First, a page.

Half of schools in England cancel traditional nativity plays

Half of schools in England cancel traditional nativity plays while others will hold ‘virtual’ performances due to Covid pandemic, survey finds

  • Around half of England’s primary schools have cancelled nativity plays this year
  • Some are planning to film and edit plays in scenes and then screen them online 
  • Last year, hundreds of schools had to reschedule nativity because of the election

At least half of England’s primary schools have cancelled their nativity plays this year because of the coronavirus pandemic. 

Stringent social distancing measures have forced hundreds of schools to scrap the traditional festive productions, according to a poll by Teacher App. 

But around half of primaries will instead hold ‘virtual’ nativities which will see them record scenes outdoors or in small groups, before sharing the final piece with parents online. 

Phillip Schofield, Holly Willoughby and Alison Hammond with children from Northwood Park Primary School in Wolverhampton for the This Morning Nativity last year 

According to the poll by Teacher Tapp, 50 per cent of schools in the east of England and 53 per cent in the Midlands will not be holding a nativity this year

According to the poll by Teacher Tapp, 50 per cent of schools in the east of England and 53 per cent in the Midlands will not be holding a nativity this year.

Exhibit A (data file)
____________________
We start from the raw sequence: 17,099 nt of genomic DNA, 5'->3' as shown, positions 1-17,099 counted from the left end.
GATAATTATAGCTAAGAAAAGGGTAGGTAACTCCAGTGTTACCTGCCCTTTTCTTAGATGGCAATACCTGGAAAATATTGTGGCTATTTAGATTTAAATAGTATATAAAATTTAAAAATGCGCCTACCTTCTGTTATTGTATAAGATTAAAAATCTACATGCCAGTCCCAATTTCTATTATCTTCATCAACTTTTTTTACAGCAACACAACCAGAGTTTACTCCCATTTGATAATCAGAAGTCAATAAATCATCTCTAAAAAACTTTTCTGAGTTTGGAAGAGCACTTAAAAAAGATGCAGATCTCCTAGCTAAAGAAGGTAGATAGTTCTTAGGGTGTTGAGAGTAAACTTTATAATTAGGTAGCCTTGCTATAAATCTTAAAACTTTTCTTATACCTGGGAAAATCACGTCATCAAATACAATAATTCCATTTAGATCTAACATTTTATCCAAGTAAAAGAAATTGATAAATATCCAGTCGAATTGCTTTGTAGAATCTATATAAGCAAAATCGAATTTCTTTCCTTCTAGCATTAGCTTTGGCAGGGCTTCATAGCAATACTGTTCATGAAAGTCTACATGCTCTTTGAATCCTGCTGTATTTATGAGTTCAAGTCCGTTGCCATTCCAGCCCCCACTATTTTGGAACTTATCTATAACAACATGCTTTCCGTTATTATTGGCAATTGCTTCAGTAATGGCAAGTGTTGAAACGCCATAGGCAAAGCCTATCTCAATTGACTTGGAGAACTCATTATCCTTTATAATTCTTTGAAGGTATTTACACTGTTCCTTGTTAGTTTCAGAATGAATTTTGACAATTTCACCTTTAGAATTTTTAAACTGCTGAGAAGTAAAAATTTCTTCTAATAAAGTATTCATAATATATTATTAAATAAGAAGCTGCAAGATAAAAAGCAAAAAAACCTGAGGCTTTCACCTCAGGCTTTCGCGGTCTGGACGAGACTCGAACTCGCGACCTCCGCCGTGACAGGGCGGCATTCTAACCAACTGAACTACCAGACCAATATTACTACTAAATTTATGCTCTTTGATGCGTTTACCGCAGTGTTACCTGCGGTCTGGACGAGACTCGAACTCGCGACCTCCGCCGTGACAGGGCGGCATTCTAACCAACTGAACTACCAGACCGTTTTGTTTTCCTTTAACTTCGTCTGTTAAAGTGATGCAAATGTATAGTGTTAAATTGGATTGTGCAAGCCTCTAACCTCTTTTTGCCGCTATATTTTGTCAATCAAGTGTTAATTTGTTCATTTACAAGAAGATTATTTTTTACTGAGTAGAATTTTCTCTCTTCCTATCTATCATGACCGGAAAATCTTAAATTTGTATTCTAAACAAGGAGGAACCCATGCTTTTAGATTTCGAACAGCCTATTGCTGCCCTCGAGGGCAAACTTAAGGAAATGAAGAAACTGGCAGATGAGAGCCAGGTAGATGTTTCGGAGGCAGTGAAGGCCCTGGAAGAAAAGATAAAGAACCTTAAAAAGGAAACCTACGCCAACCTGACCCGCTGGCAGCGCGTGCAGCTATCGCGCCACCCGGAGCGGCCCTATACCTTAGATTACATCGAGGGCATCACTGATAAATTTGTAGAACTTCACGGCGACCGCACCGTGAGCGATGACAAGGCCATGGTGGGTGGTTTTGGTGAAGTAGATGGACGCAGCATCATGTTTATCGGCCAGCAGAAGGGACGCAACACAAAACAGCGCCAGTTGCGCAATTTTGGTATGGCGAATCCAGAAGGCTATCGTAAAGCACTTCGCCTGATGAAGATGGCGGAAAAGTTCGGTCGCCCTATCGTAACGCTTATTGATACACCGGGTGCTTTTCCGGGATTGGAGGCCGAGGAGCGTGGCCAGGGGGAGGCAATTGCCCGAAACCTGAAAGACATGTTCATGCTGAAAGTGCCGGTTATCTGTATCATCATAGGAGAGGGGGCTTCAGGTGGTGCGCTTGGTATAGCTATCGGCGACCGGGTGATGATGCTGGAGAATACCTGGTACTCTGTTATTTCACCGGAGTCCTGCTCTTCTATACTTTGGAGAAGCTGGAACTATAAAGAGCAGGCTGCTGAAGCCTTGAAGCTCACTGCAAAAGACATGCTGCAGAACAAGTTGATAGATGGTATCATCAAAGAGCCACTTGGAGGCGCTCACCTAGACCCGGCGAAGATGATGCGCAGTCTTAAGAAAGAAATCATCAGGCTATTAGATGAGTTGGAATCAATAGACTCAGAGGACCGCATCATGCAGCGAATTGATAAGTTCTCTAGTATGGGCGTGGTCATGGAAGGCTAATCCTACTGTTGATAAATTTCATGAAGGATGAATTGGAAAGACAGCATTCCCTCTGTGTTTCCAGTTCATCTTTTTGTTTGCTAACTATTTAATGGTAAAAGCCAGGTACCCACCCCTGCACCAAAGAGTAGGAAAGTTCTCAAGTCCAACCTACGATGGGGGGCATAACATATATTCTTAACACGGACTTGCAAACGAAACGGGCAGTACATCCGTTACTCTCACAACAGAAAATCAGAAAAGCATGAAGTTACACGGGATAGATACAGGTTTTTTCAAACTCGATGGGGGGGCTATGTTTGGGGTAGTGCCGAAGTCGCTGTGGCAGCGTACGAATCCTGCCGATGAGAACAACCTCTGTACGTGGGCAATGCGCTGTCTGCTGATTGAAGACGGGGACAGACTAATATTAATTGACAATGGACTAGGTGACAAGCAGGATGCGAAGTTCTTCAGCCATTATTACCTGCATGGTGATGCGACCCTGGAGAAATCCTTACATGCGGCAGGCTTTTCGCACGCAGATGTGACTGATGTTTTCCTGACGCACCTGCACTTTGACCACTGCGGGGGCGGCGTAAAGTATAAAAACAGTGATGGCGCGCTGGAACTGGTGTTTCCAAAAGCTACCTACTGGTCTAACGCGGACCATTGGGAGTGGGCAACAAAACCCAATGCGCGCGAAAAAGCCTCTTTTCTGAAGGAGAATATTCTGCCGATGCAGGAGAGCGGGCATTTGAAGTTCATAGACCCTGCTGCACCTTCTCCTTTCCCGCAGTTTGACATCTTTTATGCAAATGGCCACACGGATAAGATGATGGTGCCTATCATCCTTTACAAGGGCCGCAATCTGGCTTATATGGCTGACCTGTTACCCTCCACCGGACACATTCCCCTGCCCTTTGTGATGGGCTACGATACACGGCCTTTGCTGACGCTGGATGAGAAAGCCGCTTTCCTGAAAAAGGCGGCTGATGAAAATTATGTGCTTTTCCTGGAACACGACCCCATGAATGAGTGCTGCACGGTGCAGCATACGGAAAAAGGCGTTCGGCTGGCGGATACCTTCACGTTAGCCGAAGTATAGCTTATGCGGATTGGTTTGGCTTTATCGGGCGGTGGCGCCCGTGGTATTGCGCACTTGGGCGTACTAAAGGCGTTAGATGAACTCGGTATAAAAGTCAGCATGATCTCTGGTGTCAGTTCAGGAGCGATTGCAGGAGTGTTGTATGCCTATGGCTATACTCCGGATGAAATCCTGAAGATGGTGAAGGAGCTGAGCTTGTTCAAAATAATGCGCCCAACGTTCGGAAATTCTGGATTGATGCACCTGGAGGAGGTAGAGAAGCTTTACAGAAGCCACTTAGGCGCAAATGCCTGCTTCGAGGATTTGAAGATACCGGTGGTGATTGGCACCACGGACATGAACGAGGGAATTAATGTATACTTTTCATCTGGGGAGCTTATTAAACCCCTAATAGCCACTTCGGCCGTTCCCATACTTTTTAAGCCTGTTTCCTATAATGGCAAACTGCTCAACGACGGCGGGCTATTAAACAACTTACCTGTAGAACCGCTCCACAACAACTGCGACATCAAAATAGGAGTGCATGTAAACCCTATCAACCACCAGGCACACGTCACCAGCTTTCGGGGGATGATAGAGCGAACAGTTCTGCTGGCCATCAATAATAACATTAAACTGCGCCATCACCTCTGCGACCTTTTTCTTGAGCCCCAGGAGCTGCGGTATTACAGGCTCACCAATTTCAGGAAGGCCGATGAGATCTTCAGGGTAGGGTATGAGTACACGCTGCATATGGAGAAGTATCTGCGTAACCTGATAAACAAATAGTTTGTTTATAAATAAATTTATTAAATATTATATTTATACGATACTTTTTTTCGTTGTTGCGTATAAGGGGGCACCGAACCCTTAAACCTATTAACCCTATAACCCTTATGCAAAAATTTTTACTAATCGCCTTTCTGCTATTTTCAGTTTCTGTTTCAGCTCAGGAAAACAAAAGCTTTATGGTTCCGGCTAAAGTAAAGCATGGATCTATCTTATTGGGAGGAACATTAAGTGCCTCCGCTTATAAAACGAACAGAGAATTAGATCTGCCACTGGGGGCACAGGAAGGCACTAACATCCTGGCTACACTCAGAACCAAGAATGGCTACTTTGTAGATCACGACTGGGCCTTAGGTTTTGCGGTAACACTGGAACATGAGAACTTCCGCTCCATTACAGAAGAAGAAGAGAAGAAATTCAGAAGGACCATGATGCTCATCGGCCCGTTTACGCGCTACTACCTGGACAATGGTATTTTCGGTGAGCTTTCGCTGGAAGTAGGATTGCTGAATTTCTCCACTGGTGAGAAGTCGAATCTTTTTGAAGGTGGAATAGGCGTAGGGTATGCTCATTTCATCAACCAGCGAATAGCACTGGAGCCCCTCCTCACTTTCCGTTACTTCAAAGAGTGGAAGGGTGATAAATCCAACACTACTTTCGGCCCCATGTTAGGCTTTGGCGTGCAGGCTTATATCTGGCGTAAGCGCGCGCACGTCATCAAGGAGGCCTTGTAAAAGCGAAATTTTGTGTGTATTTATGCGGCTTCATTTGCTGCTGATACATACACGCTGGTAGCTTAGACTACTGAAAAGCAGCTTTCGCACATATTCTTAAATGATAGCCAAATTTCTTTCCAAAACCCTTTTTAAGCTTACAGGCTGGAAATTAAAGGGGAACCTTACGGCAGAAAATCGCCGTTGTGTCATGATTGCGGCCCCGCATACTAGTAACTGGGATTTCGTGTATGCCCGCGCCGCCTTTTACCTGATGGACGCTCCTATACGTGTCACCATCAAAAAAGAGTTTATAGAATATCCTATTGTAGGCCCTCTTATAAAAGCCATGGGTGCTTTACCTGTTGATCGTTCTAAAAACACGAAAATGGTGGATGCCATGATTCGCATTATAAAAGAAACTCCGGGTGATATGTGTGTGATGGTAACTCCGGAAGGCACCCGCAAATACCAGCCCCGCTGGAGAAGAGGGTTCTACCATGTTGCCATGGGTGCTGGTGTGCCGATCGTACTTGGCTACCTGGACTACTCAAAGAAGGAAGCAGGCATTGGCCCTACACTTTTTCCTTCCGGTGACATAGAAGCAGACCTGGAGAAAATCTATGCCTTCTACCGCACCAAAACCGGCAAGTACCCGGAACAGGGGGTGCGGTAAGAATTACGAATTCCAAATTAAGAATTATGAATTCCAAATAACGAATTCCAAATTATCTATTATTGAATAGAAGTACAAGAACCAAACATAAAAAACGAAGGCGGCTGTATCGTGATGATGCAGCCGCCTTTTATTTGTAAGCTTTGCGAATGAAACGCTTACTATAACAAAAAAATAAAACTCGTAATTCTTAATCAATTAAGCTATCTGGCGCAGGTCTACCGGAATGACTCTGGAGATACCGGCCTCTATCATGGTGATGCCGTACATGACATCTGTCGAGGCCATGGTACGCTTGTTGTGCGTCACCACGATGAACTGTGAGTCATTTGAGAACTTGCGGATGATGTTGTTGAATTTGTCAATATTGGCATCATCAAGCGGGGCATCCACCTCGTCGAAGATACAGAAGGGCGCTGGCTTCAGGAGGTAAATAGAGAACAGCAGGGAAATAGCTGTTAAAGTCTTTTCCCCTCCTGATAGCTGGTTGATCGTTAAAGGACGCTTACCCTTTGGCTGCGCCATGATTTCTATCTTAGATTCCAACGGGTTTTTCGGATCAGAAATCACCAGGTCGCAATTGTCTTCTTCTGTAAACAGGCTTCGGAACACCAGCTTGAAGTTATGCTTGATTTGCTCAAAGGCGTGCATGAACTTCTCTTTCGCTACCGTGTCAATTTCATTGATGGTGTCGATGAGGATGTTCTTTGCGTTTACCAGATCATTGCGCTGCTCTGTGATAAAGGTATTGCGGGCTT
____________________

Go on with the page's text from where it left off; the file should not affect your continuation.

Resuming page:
Some five per cent of schools in the east of England are hopeful they will still be able to stage a production, with an audience. 

In London, 52 per cent of schools intend to screen a virtual play – while 16 per cent of the Capital’s schools say they do not regularly hold a nativity.  

The study, which was answered by 1,483 teachers, found that 56 per cent of schools in the south east will record a nativity and stream it online.   

Some children have to wear masks to school amid the covid pandemic (file photo) 

Some head teachers are planning to film pupils acting out scenes in small class groups before staff can edit the footage together and email it to parents.  

Many schools have also replaced singing with musical instruments, and others are planning to host outdoor nativities.  

This comes after schools had to reschedule nativities, parties and concerts last year because of the snap general election, which saw school buildings turned into polling stations. 

There were widespread complaints about the December 12 election date clashing with nativity plays up and down the country, with disgruntled parents voicing their concerns online. 

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